"He put forward a plan that would let Governor Romney pay less than 1 percent in taxes each year," the president said. "And here's the kicker -- he expects you to pick up the tab."
"What they want to do is they want seniors to get a voucher to buy their own insurance, which could force seniors to pay an extra $6,400 a year for their health care," he said Saturday in New Hampshire.
the Obama campaign quotes AARP, an advocacy group for senior citizens, as saying Obama's health care reforms passed in 2010 crack down on Medicare fraud, waste and abuse while strengthening guaranteed benefits.
Mr. Obama did directly confront the issue of the insurance mandate in the health care law, noting that he did not initially support the idea. But he said that despite being politically unpopular, it is essential to the legislation.
“Whatever the politics, today’s decision was a victory for people all over this country,” Mr. Obama said as he listed the law’s major provisions. “Thanks to today’s decision, all of these benefits and protections will continue.”
"This legislation will also lower costs for families and for businesses and for the federal government, reducing our deficit by over $1 trillion in the next two decades. It is paid for. It is fiscally responsible. And it will help lift a decades-long drag on our economy." President Barack Obama
The similarities between Obama's health care reforms and Romney's have been hotly contested in the campaign. Obama claims he based his reforms on Romney's, but the Republican challenger insists the federal program is fundamentally different.
Today, the Supreme Court also upheld the principle that people who can afford health insurance should take the responsibility to buy health insurance. This is important for two reasons. First, when uninsured people who can afford coverage get sick, and show up at the emergency room for care, the rest of us end up paying for their care in the form of higher premiums. And second, if you ask insurance companies to cover people with preexisting conditions, but don’t require people who can afford it to buy their own insurance, some folks might wait until they’re sick to buy the care they need -- which would also drive up everybody else’s premiums.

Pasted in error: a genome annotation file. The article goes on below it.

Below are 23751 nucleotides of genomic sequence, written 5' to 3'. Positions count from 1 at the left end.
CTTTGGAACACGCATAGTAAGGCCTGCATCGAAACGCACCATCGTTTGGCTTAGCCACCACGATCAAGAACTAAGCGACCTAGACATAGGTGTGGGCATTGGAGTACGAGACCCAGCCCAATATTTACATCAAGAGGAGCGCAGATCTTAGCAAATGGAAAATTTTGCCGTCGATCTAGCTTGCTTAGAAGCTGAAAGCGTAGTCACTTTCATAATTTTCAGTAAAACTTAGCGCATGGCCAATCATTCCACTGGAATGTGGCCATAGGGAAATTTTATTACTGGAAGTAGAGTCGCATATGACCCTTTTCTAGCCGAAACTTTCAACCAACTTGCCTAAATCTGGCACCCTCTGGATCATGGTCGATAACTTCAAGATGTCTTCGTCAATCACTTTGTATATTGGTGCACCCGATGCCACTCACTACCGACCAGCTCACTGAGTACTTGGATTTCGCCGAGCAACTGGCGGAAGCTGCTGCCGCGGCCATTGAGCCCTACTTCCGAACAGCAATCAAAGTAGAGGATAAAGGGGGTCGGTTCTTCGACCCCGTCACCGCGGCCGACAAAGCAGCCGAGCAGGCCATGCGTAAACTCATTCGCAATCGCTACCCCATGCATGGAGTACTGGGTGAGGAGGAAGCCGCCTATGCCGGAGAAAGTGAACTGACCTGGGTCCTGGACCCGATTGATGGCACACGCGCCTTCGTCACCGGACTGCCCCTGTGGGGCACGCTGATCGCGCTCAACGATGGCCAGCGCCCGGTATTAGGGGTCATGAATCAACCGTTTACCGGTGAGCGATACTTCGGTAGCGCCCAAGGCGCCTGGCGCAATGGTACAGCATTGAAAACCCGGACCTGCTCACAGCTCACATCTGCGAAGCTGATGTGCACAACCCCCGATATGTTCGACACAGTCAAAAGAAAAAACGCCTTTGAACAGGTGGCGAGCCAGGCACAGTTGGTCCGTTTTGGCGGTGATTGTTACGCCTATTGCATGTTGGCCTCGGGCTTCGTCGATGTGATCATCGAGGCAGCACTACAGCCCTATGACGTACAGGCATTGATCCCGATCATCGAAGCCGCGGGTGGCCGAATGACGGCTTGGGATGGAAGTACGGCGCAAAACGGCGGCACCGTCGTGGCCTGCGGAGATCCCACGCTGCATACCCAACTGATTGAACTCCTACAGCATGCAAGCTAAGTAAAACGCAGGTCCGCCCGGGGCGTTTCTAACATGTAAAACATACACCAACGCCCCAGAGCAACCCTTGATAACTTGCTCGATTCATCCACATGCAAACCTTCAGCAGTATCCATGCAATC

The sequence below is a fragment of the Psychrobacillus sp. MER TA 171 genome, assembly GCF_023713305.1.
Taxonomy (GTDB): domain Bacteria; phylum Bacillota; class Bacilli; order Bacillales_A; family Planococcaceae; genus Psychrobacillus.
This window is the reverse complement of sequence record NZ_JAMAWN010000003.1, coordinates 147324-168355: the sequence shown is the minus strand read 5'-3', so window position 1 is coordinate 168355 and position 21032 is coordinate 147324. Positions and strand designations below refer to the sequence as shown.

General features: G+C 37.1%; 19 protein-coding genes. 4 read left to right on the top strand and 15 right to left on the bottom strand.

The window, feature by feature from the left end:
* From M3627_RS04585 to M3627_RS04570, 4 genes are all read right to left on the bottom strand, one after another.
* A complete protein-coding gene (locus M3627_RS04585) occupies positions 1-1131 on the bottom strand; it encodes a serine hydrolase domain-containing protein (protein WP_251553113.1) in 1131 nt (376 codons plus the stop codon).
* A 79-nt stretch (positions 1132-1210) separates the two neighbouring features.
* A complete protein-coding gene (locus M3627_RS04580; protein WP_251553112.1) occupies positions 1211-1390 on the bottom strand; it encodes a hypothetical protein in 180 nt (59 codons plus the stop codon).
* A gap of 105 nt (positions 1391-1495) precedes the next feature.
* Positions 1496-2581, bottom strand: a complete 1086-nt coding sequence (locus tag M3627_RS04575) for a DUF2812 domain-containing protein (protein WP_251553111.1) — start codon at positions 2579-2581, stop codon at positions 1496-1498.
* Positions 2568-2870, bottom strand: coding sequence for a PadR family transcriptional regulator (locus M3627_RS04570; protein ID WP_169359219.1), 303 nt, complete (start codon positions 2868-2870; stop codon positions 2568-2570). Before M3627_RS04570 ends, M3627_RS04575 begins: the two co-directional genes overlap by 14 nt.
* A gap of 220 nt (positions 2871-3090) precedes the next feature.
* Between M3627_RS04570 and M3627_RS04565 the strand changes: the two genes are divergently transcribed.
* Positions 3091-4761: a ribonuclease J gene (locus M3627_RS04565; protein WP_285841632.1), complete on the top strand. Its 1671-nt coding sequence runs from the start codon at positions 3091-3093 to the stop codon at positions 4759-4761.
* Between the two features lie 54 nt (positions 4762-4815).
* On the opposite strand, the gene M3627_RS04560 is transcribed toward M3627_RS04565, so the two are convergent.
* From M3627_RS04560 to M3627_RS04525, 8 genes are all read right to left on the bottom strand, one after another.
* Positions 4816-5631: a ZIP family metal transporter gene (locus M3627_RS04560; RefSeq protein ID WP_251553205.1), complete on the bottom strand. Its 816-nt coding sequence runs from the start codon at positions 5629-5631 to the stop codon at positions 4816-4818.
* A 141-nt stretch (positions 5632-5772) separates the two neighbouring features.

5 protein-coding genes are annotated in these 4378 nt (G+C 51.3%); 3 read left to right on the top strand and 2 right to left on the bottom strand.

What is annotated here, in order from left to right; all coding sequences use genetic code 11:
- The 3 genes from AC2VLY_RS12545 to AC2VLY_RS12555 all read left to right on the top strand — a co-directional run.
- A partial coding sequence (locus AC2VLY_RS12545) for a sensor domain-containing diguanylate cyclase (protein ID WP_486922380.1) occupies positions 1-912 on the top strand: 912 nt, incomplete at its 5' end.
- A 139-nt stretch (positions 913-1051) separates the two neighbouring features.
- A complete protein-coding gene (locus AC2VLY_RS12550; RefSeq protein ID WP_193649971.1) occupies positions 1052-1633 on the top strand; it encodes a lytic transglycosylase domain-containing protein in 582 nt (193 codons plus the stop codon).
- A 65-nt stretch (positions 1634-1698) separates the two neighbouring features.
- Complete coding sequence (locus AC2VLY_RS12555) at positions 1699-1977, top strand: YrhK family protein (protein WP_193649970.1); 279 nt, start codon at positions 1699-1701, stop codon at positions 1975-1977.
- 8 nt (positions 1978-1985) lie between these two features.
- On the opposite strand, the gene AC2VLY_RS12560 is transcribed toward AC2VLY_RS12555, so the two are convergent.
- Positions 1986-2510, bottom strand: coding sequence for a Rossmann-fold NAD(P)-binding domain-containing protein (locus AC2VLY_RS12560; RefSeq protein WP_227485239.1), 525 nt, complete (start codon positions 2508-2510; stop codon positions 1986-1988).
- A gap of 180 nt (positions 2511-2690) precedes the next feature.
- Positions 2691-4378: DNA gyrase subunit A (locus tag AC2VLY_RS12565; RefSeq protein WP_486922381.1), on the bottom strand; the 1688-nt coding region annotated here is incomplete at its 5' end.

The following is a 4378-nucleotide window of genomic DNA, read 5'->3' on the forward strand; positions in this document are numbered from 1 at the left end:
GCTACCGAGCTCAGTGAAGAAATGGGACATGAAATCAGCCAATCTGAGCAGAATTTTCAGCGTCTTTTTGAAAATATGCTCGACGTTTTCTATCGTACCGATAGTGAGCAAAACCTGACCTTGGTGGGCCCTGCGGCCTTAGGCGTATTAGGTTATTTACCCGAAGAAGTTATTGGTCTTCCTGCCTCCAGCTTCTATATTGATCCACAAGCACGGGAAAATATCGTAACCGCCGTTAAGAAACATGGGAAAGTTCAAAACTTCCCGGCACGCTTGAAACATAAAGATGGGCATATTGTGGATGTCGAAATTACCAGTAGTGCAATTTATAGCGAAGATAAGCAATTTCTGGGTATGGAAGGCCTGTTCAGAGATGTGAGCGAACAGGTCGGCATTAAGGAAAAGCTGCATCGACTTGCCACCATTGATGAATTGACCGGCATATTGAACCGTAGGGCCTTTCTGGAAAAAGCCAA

On March 23, 2010, President Obama signed the Affordable Care Act. The law puts in place comprehensive health insurance reforms that will roll out over four years and beyond, with most changes taking place by 2014.
Before the Affordable Care Act, young people could be kicked off their parents' health insurance as soon as they turned 18. But thanks to health care reform, 3.1 million young Americans who would otherwise be uninsured have been able to stay on their family's coverage until age 26—coverage that often includes free preventive care, like checkups and flu shots.
The Affordable Care Act will make health care more affordable for families and small businesses and brings much-needed transparency to the insurance industry.
President Obama Speaks on Health Reform
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